Testing a gas golf cart solenoid is relatively easy. However, you must first perform some preliminary checks on other components to determine if the solenoid is not only getting the power it needs, but also the input from various other components to “throw” into the closed (ON) position. First check your battery reference voltage. You can do this by checking across the positive and negative terminals of your battery with a voltmeter. It should be somewhere close to 12 VDC, give or take a few tenths. Write down your battery reference voltage for use later.
You must also test both the key switch and the accelerator micro switch BEFORE testing a golf cart solenoid. Both of these components are wired into the control circuit of the solenoid and if they are malfunctioning, the solenoid will not operate. A quick foreword on this principle is that on some vehicles, the micro switch powers the key switch, and on other models, it is opposite. For this reason, you may find you have the test one before the other to have power at the described locations. All tests and pictures shown here were performed on a 2010 4 Cycle EZGO Workhorse.
When the micro switch is activated, with the key ON or OFF in a gas golf cart, it allows battery reference voltage to flow to the key switch in many cases. But, it stops there, until key switch is turned ON to allow the power to activate the solenoid. This signal or power flow from the key switch and micro switch causes the contacts inside the solenoid to “throw” and make contact to conduct power through it to the starter/generator. So, we must test these switches first before moving onto the actual solenoid. A typical accelerator micro switch on a gas golf cart only has two terminals as well, a common and either a normally closed (NC) or normally open (NO) depending on the year and model. However, our test is generic and applicable to most carts. Again, leave your black probe on the battery negative terminal and use your red probe for testing. With the key switch ON, you should read battery voltage at the common terminal (C or COM), but not the other terminal. Once the micro switch is activated, you should read voltage on both terminals.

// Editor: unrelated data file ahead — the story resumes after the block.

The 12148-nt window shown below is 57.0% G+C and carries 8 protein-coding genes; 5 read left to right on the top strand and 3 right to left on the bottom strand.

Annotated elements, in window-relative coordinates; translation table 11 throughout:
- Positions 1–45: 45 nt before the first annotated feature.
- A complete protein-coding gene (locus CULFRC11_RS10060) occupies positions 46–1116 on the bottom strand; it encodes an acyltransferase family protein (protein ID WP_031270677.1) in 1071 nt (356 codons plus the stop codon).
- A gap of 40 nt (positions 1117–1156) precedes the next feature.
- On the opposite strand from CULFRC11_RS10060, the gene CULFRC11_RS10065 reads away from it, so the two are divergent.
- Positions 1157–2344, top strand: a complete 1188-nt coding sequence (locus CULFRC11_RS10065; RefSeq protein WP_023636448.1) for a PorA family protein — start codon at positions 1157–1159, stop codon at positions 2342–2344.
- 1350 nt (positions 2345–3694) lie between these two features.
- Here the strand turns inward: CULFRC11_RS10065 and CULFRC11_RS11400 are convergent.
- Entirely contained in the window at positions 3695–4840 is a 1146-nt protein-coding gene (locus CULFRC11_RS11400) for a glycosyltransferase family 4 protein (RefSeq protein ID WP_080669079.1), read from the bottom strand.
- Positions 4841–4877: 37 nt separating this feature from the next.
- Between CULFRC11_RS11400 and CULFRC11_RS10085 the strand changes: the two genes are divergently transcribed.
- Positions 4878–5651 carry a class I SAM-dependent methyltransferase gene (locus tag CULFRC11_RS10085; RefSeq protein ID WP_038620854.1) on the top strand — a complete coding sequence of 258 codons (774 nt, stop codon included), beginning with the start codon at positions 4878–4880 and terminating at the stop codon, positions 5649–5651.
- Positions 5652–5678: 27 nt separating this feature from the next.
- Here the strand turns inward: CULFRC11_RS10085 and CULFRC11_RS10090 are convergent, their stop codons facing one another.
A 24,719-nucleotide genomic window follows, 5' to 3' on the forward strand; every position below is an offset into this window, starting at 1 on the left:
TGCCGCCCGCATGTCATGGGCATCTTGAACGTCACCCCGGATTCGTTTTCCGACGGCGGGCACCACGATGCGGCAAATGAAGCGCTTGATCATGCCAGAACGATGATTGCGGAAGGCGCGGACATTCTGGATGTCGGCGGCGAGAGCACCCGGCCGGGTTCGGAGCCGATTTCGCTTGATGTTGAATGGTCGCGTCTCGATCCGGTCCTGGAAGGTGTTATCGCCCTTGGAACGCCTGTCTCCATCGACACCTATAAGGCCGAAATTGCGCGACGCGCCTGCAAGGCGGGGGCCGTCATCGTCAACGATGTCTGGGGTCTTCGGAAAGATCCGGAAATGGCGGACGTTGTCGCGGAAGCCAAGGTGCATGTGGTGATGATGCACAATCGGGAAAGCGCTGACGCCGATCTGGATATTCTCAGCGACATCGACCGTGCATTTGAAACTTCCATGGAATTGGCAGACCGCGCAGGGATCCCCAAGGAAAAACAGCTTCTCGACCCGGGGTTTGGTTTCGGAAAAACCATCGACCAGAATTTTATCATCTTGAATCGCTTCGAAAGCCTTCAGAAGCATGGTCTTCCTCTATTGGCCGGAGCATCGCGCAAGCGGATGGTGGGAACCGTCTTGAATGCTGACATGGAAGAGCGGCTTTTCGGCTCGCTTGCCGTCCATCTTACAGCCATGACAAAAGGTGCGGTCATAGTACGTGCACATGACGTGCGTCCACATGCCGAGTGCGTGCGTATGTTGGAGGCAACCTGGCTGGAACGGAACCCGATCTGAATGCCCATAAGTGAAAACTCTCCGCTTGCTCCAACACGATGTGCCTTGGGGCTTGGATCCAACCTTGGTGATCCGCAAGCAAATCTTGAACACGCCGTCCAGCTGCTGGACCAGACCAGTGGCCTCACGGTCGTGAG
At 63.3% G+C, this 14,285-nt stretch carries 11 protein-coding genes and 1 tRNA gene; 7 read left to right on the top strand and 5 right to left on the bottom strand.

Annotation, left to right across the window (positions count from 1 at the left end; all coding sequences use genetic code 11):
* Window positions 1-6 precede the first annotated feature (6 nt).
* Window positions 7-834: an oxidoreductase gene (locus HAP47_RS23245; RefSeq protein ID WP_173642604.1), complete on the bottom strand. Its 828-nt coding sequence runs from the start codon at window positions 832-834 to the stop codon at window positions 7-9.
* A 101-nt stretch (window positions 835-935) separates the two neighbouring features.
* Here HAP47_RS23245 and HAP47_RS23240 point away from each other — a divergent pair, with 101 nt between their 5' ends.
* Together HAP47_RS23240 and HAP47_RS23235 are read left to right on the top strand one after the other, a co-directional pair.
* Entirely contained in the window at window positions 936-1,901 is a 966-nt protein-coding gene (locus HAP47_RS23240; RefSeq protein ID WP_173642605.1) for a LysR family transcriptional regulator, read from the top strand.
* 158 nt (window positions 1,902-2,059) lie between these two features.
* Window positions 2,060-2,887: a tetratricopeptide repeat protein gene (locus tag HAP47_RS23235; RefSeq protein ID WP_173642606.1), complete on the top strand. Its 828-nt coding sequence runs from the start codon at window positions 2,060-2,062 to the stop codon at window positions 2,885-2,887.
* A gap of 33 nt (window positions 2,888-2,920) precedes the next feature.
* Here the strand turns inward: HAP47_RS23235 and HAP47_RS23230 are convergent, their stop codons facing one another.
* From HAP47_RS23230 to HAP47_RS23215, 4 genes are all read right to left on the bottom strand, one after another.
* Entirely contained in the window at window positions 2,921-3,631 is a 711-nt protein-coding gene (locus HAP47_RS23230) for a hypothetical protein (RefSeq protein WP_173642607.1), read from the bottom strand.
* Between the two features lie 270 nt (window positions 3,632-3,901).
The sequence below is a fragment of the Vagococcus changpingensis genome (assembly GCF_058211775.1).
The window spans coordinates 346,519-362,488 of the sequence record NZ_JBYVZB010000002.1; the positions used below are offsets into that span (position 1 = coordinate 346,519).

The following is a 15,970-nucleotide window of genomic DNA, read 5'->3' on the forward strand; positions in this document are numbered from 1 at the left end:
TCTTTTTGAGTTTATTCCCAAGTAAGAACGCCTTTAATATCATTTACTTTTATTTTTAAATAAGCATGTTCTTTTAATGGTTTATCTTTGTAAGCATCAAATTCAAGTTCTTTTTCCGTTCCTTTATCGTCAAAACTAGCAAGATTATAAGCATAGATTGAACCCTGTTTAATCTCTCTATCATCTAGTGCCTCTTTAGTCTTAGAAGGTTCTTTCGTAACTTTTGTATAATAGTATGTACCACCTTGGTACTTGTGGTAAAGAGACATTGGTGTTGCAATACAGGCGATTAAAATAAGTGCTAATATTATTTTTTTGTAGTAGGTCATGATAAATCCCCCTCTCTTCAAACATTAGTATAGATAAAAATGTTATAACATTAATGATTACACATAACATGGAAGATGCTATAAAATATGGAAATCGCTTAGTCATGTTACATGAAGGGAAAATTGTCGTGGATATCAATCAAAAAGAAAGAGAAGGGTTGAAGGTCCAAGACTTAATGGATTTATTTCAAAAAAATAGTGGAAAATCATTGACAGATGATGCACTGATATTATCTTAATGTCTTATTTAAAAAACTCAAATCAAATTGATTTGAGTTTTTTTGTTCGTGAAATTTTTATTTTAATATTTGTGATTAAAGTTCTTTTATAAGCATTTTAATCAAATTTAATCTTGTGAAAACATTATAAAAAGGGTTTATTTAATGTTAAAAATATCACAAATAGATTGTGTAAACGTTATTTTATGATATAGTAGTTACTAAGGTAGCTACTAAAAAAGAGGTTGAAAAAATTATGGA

Most gas vehicles have a simple two terminal key switch. Leave your black voltmeter probe on the negative battery terminal and use your red probe for testing. With the key switch OFF, and pedal depressed, you should only have battery reference voltage (around 12 VDC) on one terminal of the switch but not the other. When the switch is turned ON, you should be able to read battery voltage on both terminals. This would indicate the switch is functioning normally and allowing power to flow to the solenoid’s control circuit when ON. The vehicle shown below has a four terminal three position switch. The green wire provides power from the micro switch and the center blue wire carries power out to the solenoid. Shown here, the key is OFF, but the pedal must be depressed to send the battery voltage to the key.
Sample picture shown below now shows power flowing out to the solenoid via the middle blue wire from the key switch. The power is only present on this terminal when the key is ON and the pedal is depressed to activate the micro switch.
If it and the key switch both test good, move onto the solenoid.
Finally, to the procedure of the day……testing a gas golf cart solenoid. As before, leave your black probe on the battery negative and use your red probe for testing. On the incoming large power post of the solenoid (generally the side with a wire to battery positive terminal), test for voltage. It should be very close to your battery reference voltage number. However, if you test on the outgoing large power post, you should not read battery voltage UNLESS the accelerator micro switch and key are both activated and working.
You may read a couple volts just as “bleed through” voltage, but nothing close to battery voltage. Once the solenoid has thrown and engaged, you should be able to read battery voltage on either large post.
At this point, if the key switch, accelerator micro switch, and solenoid are all operating properly and check within the specs above, your starter/generator should start turning over the engine. Just because the engine turns over does not always mean it is going to start. If your tests reveal the solenoid and other related components test within specs, but your starter does not turn, you could have issues with the brushes or other problems. If the starter turns, but it doesn’t not fire up and run, you may have larger engine, ignition or fuel related issues which we’ll cover in a later tutorial. We sincerely hope you’ve enjoyed our tutorial on testing a gas golf cart solenoid.